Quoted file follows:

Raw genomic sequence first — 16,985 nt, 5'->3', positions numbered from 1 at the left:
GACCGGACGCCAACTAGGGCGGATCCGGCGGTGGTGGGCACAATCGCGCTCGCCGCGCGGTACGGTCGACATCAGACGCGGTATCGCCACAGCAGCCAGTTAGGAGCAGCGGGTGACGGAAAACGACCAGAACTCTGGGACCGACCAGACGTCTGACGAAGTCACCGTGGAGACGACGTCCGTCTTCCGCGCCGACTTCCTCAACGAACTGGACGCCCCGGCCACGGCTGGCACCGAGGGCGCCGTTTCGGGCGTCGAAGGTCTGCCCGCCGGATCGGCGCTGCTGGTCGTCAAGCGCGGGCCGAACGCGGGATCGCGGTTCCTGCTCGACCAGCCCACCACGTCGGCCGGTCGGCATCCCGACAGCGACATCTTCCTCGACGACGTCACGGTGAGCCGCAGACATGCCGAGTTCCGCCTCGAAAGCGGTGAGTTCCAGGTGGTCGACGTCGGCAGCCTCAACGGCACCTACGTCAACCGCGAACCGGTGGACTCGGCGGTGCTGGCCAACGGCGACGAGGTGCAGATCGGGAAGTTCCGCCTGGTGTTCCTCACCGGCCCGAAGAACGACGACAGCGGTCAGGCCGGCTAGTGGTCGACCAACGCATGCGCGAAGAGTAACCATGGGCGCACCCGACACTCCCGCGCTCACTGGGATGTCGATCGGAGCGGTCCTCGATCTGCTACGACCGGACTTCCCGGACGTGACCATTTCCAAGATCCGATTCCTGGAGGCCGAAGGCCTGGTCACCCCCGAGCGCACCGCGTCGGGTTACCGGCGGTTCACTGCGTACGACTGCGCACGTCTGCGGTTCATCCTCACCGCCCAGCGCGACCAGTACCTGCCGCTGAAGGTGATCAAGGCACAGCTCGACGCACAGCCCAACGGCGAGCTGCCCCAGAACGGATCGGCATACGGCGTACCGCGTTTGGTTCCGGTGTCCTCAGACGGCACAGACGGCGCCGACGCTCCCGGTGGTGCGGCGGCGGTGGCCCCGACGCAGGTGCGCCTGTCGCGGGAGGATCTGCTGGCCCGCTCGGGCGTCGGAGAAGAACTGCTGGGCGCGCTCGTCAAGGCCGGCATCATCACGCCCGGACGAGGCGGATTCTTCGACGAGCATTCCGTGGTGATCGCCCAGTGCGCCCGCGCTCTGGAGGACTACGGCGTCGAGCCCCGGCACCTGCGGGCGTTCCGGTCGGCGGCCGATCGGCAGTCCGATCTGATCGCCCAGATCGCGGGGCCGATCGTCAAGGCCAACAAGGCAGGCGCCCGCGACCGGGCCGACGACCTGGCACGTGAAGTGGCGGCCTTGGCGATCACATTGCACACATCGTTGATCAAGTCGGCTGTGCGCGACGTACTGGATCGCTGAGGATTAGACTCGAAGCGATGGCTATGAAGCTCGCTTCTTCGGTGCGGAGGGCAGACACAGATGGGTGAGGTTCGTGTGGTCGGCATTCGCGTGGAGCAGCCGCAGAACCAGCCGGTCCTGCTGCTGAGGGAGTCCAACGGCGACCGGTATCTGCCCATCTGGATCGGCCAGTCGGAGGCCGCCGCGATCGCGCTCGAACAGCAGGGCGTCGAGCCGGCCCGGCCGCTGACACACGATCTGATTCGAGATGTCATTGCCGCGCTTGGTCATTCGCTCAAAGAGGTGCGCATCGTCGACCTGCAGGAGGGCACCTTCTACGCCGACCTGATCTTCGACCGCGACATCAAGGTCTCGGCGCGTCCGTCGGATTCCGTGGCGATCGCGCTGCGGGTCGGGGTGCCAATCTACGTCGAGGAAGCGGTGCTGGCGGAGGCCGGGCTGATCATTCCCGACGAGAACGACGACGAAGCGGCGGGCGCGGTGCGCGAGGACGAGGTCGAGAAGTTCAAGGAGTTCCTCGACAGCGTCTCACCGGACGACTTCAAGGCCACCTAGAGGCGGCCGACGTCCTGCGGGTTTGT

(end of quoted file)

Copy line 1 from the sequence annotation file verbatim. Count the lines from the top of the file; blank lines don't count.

Raw genomic sequence first — 16,985 nt, 5'->3', positions numbered from 1 at the left: